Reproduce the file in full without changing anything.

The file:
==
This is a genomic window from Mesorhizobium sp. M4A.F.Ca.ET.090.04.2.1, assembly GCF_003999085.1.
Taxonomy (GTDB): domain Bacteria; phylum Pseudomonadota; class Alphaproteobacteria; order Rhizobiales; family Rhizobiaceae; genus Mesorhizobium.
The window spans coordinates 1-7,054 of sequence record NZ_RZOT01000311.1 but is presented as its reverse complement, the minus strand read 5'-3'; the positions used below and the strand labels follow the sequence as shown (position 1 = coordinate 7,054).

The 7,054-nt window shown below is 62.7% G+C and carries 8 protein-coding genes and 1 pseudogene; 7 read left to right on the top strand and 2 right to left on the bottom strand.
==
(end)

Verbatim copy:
This is a genomic window from Mesorhizobium sp. M4A.F.Ca.ET.090.04.2.1, assembly GCF_003999085.1.
Taxonomy (GTDB): domain Bacteria; phylum Pseudomonadota; class Alphaproteobacteria; order Rhizobiales; family Rhizobiaceae; genus Mesorhizobium.
The window spans coordinates 1-7,054 of sequence record NZ_RZOT01000311.1 but is presented as its reverse complement, the minus strand read 5'-3'; the positions used below and the strand labels follow the sequence as shown (position 1 = coordinate 7,054).

The 7,054-nt window shown below is 62.7% G+C and carries 8 protein-coding genes and 1 pseudogene; 7 read left to right on the top strand and 2 right to left on the bottom strand.